None of this means the world is safe for cuddly men. It isn't. During the current "mancession," it has become trendy to wonder aloud about why more men don't seek out jobs in caretaking professions like nursing. One reason, certainly, is that men intuit that they are not cut out for touch-oriented work: Studies of male nurses show they are cautious caregivers because they fear accusations of inappropriate touch. Lawsuits have made nursing wards—and classrooms—into hostile environments for men.
But there are hints that attitudes may be changing. A 2004 U.K. poll, for instance, found that today's dads think they adopt a cuddlier approach to parenting than their fathers did. Films and novels today abound with sensitive, touchy-feely men. A pro-snuggle stance can even be seen in the highest reaches of government: our last president was so committed to tactile diplomacy that he could not resist giving German Chancellor Angela Merkel a hearty but poorly received back rub. Our current leader also seems to have the snuggle gene, if the long and sweet bear hug he gave to departing chief of staff Rahm Emanuel is any indication.
In fact, future generations may view the Obama-Rahm sandwich as a watershed moment in snuggling history. When CNBC's Larry Kudlow wrote a column in October calling the embrace "a hug too far" and claiming that it "lacked dignity" and revealed weakness to the world, few commentators took his side. Most argued that Kudlow was a jackass for his sensitivity to man-hugs, and that he needed to toughen up and put on his "man pants."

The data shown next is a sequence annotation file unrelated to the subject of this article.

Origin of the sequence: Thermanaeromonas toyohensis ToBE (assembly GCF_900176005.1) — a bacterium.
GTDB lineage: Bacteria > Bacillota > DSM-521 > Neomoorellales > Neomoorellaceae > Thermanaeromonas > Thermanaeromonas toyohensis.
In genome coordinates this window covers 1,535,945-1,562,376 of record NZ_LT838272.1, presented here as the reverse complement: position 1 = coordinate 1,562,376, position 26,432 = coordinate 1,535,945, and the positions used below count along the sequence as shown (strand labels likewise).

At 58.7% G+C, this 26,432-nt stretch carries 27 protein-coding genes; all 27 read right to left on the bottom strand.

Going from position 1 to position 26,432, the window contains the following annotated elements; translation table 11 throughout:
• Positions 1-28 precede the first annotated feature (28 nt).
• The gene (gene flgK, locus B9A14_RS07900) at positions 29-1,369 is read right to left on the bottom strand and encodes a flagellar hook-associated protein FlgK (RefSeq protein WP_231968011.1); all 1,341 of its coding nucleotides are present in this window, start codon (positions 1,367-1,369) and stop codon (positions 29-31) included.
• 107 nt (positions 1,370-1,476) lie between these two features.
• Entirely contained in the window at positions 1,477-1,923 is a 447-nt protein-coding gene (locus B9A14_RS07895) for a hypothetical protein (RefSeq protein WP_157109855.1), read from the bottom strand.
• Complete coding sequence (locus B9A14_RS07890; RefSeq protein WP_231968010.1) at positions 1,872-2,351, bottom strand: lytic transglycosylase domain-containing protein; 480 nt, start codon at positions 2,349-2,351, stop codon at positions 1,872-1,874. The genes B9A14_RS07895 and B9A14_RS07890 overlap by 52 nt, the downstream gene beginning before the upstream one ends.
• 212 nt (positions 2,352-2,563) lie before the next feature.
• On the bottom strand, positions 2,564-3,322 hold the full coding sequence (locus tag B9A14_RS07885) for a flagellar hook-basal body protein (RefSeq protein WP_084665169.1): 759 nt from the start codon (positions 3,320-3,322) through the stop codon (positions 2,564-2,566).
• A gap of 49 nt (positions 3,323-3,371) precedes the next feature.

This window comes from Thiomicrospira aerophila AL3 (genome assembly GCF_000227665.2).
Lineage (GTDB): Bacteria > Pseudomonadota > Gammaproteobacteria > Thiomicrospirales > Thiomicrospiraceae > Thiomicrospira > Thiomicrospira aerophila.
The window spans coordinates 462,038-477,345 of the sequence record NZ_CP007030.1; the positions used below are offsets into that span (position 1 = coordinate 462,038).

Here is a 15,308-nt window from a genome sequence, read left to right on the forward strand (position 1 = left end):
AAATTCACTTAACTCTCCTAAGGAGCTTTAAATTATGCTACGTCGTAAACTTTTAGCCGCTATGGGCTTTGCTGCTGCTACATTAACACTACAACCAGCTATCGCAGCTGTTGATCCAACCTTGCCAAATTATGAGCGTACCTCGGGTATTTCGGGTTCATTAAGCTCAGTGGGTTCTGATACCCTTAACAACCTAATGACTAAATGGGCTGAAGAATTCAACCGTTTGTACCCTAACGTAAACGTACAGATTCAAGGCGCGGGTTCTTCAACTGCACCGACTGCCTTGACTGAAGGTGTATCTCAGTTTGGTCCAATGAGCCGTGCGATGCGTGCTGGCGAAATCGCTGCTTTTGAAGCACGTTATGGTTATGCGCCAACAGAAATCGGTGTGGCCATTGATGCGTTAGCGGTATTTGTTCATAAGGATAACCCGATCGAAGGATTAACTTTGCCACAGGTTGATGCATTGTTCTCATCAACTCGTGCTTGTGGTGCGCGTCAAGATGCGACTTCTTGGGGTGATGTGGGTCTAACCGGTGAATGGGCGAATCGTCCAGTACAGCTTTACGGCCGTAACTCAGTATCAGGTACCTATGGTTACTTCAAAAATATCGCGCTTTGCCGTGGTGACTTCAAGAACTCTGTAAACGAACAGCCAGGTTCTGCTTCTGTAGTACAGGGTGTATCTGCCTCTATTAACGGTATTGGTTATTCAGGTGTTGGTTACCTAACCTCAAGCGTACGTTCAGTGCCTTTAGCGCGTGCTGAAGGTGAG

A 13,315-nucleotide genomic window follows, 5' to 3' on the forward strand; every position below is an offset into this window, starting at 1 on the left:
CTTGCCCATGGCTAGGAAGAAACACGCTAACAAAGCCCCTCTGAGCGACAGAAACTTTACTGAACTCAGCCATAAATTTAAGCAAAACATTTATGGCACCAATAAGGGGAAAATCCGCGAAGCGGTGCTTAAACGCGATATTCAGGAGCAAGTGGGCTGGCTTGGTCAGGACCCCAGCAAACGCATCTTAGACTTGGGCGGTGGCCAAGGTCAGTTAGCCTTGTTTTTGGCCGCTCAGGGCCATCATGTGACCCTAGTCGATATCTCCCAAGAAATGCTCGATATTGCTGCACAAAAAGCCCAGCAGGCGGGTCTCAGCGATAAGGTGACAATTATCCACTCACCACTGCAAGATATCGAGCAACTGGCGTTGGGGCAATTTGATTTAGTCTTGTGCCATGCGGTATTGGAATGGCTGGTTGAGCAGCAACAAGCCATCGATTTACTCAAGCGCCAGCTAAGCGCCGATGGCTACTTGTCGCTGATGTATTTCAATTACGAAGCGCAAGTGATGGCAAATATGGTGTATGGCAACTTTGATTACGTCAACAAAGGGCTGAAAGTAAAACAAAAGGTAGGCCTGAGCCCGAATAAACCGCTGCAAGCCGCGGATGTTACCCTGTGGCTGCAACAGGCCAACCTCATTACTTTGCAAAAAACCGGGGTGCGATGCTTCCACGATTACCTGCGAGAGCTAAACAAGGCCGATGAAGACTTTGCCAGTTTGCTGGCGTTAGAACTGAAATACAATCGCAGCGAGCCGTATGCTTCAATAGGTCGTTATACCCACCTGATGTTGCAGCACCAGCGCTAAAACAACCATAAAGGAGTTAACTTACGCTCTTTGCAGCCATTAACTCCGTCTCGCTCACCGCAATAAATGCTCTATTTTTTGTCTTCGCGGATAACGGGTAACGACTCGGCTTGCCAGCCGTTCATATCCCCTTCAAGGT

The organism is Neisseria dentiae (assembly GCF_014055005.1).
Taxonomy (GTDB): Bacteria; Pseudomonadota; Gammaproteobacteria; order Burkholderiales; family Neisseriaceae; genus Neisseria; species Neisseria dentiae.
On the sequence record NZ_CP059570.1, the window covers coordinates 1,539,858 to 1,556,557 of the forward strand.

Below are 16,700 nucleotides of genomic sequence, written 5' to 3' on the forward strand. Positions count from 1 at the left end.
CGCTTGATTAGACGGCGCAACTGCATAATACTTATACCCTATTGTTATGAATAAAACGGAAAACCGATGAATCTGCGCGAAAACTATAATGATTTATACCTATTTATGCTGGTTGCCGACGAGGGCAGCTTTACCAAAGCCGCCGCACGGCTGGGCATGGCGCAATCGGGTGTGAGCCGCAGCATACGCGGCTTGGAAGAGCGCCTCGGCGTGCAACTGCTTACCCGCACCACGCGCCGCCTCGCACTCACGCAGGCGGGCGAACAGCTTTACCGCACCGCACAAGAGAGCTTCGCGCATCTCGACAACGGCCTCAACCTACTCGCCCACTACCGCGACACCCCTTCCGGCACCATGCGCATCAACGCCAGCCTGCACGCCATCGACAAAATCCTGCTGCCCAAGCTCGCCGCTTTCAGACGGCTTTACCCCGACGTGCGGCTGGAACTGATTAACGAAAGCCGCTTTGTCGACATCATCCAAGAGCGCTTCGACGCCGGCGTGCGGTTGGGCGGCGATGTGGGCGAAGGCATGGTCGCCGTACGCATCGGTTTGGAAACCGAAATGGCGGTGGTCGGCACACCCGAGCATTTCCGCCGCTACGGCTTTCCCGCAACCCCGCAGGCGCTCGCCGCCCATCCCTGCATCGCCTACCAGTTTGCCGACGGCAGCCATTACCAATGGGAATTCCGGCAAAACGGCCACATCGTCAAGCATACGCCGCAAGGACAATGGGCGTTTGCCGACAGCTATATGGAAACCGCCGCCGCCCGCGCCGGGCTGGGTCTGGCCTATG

What happened here? Are we becoming a nation of shameless snuggle-bunnies? I believe that we are. In the new era, cuddly men will no longer be deemed wimps. Instead, society will have to designate a new generation of wusses to fill the void: people like Larry Kudlow, people who tremble at the sight of gay men cuddling, people who are terrified to have their junk touched. Today let us bring our epidermises together under a soft banner of cuddliness. The revolution will be staged, conveniently, from bed. Or at least that's where you'll find me—snuggling like the day I was born.
Correction, Dec. 8, 2010: This article originally misidentified John B. Watson as "James B. Watson" on the second mention of the name.
David Merritt Johns is a doctoral student in Sociomedical Sciences at Columbia University’s Mailman School of Public Health.
Illustration by Robert Neubecker. Photograph courtesy of the author.